Recommended: Some Like it Hot, Old Oakland Outdoor Cinema, Saturday night at sunset. A few years ago, the American Film Institute called this the greatest American film comedy. I’m not sure I’d go that far, but it’s definitely in my top twenty. Warning: The presentation will be on DVD, not film.

Recommended: Bride of Frankenstein, Stanford, Saturday through Tuesday. If anyone ever tells you that sequels are always inferior to the originals, point them to James Whale’s masterpiece. Sticking close in spirit, if not in plot, to Mary Shelley’s novel, Whale paints Karloff’s great monster as a tragic figure–the ultimate outsider. The Stanford is showing this with Sunset Boulevard–another great film but a strange choice for a double bill.

Recommended: Sunset Boulevard, Stanford, Saturday through Tuesday. Billy Wilder’s meditation on Hollywood’s seedy underbelly is the flip side of Singin’ in the Rain (now that would make a great double bill). Norma Desmond is very much like Lena Lamont–after twenty-two years of denial and depression. And Gloria Swanson gives one of the great over-the-top performances in history. Showing with Bride of Frankenstein.

Noteworthy: Welcome Danger, Castro, Sunday. This 1929 comedy is best known as Harold Lloyd’s first talkie (well, part talkie, anyway), but the Castro will be showing a recently discovered silent version. Part of the Castro’s Harold Lloyd series, Welcome Danger will accompanied live by Warren Lubich on the Wurlitzer pipe organ. On a double bill with Why Worry?, which will have recorded accompaniment.

Recommended: The Kid Brother, Castro, Tuesday. This Harold Lloyd comedy was the first silent film I ever saw theatrically, and I even saw it with live musical accompaniment. More than 30 years later, it’s still one of the best; hilarious, exhilarating, and even mildly satirical. Part of the Castro’s Harold Lloyd series, this presentation will accompanied live by Warren Lubich on the Wurlitzer pipe organ. On a double bill with the talkie The Cat’s Paw.

Recommended: Nosferatu, Stanford, Wednesday. Now this would have made a good double bill with Bride of Frankenstein–the two best black-and-white horror films directed by European homosexuals. Okay, they also happen to be two of the best horror films ever made. F.W. Murnau’s Nosferatu is the first (unauthorized) film version of Dracula, and you can forget about sexy vampires, here. Max Schreck plays Count Orlok (renamed in a failed attempt at lawsuit avoidance) as a reptilian predator in vaguely human form. This isn’t the scariest monster movie ever made, but it’s probably the creepiest. Not be confused with Werner Herzog’s 1979 remake. Accompanied by Dennis James on the Wurlitzer pipe organ.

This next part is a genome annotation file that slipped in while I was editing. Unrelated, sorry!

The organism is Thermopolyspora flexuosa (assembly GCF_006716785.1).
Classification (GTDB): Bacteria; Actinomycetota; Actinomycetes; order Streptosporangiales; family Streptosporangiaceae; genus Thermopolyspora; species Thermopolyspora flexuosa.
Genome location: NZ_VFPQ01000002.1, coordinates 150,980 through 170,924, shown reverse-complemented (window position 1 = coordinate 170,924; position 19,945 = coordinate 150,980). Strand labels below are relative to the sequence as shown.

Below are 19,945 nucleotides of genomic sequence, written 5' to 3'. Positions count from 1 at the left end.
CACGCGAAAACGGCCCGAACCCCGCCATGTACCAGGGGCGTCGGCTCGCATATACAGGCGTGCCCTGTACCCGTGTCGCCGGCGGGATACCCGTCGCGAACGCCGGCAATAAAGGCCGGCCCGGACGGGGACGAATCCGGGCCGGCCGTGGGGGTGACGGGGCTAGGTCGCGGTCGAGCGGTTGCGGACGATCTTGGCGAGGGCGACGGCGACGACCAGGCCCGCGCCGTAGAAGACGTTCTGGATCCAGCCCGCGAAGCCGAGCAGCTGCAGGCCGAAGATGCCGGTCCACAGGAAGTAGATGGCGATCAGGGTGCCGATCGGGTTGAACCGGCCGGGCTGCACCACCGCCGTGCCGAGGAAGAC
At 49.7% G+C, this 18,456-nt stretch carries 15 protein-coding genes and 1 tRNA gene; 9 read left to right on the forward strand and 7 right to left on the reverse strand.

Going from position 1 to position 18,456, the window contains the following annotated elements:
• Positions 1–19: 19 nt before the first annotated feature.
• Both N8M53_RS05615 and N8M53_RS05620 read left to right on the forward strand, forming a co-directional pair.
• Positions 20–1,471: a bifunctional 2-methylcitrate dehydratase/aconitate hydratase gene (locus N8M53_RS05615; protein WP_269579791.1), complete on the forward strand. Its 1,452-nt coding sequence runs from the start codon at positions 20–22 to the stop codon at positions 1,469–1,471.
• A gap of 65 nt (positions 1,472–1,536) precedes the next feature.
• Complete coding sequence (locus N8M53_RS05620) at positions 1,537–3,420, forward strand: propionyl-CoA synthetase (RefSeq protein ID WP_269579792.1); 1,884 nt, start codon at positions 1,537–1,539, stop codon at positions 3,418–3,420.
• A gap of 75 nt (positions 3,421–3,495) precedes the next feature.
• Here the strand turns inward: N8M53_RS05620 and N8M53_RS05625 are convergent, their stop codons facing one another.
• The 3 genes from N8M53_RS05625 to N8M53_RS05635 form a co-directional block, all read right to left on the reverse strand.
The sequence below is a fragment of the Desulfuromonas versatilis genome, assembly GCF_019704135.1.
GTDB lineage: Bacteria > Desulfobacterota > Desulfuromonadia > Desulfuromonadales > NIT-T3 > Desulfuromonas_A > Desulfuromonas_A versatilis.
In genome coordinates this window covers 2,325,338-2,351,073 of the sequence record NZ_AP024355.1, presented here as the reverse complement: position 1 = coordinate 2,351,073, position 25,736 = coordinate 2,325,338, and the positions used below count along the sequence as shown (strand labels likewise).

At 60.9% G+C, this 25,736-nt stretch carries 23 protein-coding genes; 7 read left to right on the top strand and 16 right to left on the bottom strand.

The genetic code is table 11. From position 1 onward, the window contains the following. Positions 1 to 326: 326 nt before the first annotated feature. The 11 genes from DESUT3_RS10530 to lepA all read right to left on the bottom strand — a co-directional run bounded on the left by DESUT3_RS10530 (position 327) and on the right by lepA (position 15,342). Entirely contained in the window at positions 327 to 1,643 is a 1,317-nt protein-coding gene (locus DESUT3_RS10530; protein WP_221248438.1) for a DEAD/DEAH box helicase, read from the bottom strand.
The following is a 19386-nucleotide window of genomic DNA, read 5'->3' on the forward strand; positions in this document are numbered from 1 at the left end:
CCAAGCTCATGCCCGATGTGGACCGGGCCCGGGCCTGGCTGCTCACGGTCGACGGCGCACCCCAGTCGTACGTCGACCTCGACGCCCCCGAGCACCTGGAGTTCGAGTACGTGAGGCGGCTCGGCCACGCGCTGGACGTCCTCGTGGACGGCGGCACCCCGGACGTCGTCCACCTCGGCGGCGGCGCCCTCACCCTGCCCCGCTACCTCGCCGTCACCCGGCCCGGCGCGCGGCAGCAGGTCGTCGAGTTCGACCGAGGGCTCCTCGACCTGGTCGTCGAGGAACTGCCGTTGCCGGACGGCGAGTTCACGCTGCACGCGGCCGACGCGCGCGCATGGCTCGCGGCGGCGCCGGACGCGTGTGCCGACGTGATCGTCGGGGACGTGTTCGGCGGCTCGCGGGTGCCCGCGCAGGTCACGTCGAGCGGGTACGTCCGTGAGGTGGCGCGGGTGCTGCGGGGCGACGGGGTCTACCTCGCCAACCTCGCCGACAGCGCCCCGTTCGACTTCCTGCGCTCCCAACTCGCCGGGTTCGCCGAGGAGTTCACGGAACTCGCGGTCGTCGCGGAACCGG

Recommended: Grandma’s Boy, Castro, Thursday. Harold Lloyd found his character’s potential in what is, to my knowledge, the first feature-length film by any major comedian. This sweet fable about the power of self-confidence avoids excess sentimentality by the simple (but actually quite difficult) trick of never letting up on the laughs. This is one of the few films in the Castro’s Harold Lloyd series with live accompaniment, by Warren Lubich on the Wurlitzer pipe organ. On a double bill with the talkie The Milky Way.

Recommended: Employees’ Entrance, Stanford, Thursday and Friday. Like a good department store, this little-known pre-code gem serves up a little of everything–comedy, drama, ruthless capitalism, sexual harassment, and a lead character who’s both hero and villain. Two years later, a movie this honest about staying employed in the depression could not have been made. On a double bill with Baby Face.